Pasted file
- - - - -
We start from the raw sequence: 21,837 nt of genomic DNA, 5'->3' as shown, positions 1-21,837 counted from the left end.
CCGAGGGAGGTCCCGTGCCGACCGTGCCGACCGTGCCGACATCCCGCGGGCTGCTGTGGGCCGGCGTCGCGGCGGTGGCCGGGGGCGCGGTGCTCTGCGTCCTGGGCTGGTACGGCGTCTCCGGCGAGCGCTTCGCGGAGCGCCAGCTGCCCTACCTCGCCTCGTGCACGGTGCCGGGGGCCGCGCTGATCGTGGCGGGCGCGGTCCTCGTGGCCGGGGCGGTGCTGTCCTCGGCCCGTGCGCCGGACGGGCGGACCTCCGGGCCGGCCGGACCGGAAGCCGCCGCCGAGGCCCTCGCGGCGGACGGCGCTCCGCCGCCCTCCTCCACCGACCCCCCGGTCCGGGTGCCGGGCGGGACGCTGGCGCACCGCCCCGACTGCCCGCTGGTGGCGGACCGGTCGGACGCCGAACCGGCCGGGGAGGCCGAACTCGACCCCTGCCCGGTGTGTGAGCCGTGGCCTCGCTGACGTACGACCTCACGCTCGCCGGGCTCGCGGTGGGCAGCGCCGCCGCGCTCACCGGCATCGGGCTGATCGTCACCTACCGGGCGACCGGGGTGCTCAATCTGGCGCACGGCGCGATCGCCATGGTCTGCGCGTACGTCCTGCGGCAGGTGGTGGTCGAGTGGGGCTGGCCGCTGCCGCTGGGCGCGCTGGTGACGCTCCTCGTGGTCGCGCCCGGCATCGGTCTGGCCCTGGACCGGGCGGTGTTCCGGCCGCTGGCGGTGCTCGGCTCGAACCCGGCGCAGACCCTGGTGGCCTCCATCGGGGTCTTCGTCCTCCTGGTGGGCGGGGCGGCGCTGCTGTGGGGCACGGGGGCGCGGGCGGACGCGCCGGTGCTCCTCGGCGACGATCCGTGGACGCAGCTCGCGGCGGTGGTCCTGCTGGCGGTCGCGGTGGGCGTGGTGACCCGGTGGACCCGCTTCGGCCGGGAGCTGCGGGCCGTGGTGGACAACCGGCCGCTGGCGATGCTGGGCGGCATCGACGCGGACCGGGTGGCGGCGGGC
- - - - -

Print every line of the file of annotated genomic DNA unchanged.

We start from the raw sequence: 21,837 nt of genomic DNA, 5'->3' as shown, positions 1-21,837 counted from the left end.
CCGAGGGAGGTCCCGTGCCGACCGTGCCGACCGTGCCGACATCCCGCGGGCTGCTGTGGGCCGGCGTCGCGGCGGTGGCCGGGGGCGCGGTGCTCTGCGTCCTGGGCTGGTACGGCGTCTCCGGCGAGCGCTTCGCGGAGCGCCAGCTGCCCTACCTCGCCTCGTGCACGGTGCCGGGGGCCGCGCTGATCGTGGCGGGCGCGGTCCTCGTGGCCGGGGCGGTGCTGTCCTCGGCCCGTGCGCCGGACGGGCGGACCTCCGGGCCGGCCGGACCGGAAGCCGCCGCCGAGGCCCTCGCGGCGGACGGCGCTCCGCCGCCCTCCTCCACCGACCCCCCGGTCCGGGTGCCGGGCGGGACGCTGGCGCACCGCCCCGACTGCCCGCTGGTGGCGGACCGGTCGGACGCCGAACCGGCCGGGGAGGCCGAACTCGACCCCTGCCCGGTGTGTGAGCCGTGGCCTCGCTGACGTACGACCTCACGCTCGCCGGGCTCGCGGTGGGCAGCGCCGCCGCGCTCACCGGCATCGGGCTGATCGTCACCTACCGGGCGACCGGGGTGCTCAATCTGGCGCACGGCGCGATCGCCATGGTCTGCGCGTACGTCCTGCGGCAGGTGGTGGTCGAGTGGGGCTGGCCGCTGCCGCTGGGCGCGCTGGTGACGCTCCTCGTGGTCGCGCCCGGCATCGGTCTGGCCCTGGACCGGGCGGTGTTCCGGCCGCTGGCGGTGCTCGGCTCGAACCCGGCGCAGACCCTGGTGGCCTCCATCGGGGTCTTCGTCCTCCTGGTGGGCGGGGCGGCGCTGCTGTGGGGCACGGGGGCGCGGGCGGACGCGCCGGTGCTCCTCGGCGACGATCCGTGGACGCAGCTCGCGGCGGTGGTCCTGCTGGCGGTCGCGGTGGGCGTGGTGACCCGGTGGACCCGCTTCGGCCGGGAGCTGCGGGCCGTGGTGGACAACCGGCCGCTGGCGATGCTGGGCGGCATCGACGCGGACCGGGTGGCGGCGGGC